sanguinemare

July 29, 2011

Day 4 – “In Search of a Good Death”

Filed under: Med School and the MSTP — sanguinemare @ 12:20 am
Tags: , ,

Today’s topics covered: the US health care system, the Hippocratic Oath vs. the Physician’s Charter, the (social) history of disease, and death and dying.   My focus today will be on the last one, the title of which I have borrowed for the title of this post.

In this class, the professor wanted us to participate in an exercise/focus group.  He gave us 10 minutes to think about someone we’d known who has passed away, and say what was/would make the circumstances surrounding the death good or bad.  Here were some things that were shared today:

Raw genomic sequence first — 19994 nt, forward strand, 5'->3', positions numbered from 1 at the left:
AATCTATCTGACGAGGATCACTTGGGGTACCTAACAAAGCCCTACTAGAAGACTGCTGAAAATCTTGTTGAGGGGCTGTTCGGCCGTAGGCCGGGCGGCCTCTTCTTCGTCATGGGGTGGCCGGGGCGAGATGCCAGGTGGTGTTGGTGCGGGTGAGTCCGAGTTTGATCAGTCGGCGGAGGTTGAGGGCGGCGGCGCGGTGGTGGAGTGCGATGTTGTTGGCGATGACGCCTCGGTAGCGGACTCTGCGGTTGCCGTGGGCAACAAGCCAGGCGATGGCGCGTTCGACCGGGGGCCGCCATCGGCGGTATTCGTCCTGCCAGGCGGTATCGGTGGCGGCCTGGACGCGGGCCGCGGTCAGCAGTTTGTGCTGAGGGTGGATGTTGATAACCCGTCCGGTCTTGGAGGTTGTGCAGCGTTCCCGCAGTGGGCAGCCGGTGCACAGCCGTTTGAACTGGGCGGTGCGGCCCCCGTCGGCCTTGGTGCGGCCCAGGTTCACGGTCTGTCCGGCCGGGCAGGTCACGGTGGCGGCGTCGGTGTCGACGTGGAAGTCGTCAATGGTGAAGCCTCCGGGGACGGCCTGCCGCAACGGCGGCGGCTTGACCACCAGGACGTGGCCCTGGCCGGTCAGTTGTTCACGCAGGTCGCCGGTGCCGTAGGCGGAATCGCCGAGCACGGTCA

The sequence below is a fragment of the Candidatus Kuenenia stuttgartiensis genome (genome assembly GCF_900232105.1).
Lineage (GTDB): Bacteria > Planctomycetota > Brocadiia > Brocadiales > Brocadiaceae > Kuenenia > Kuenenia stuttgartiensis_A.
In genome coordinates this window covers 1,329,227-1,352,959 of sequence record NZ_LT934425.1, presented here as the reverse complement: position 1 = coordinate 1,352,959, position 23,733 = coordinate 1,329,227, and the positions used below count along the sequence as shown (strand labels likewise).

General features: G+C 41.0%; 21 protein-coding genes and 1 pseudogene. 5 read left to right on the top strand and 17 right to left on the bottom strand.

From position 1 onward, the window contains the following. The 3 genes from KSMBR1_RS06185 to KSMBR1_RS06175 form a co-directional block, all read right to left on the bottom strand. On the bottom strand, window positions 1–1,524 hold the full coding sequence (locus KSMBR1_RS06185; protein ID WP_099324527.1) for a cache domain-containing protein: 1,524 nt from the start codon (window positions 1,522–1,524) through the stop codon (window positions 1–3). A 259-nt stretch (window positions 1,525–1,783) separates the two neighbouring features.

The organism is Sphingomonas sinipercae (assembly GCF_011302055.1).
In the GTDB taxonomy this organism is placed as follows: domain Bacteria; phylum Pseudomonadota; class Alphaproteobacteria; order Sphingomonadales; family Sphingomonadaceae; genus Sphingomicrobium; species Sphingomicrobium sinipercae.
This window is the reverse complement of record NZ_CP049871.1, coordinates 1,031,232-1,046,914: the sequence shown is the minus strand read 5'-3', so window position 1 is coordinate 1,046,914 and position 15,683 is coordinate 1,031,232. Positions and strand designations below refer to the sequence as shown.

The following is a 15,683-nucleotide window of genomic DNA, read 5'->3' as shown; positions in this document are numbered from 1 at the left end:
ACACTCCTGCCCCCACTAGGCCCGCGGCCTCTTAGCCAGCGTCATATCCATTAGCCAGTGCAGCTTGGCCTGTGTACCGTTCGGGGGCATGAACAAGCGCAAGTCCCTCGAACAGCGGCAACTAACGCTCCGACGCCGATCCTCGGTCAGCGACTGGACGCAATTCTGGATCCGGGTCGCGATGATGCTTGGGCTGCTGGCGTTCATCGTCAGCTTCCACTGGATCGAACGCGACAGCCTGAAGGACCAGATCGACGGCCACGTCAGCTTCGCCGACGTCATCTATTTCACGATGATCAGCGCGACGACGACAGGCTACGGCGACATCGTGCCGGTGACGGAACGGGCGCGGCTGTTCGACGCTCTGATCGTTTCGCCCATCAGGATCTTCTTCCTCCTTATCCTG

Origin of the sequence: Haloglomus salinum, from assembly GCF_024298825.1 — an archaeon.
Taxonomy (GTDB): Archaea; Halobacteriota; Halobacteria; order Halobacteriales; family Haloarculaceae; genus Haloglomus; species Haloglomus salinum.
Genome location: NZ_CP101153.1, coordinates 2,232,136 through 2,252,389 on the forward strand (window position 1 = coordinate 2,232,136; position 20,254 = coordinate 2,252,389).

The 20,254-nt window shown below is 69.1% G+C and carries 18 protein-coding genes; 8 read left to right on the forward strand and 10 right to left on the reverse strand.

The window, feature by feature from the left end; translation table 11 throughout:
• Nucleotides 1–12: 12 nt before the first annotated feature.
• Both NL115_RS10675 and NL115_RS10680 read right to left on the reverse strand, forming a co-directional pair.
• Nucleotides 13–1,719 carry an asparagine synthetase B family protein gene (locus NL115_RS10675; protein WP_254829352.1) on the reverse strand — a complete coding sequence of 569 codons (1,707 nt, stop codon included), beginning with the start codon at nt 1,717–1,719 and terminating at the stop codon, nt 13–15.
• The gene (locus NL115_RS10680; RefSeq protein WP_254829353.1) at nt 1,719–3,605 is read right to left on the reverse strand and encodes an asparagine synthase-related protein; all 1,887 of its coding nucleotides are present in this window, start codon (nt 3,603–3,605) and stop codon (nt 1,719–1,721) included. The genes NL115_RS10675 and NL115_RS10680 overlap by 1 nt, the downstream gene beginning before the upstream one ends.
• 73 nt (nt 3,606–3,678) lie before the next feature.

Good:

  • Someone’s grandpa died when they were a teen due to a heart attack.  The good things were that it was quick and at home where he was in a familiar place with family around.
  • Able to make peace with God/family, etc before death
  • Someone’s grandma stayed in a hospice her last days, which helped take off a lot of pressure and stress for the family.
  • Having an honorable/respectable death (ie army)
  • Knowing that you’re leaving a legacy, or that you accomplished something

Bad:

  •  The doctor tried really hard to keep someone’s family member alive longer, which could be good, but they were in pain for a long time, which was really tough.
  • Dying at a young age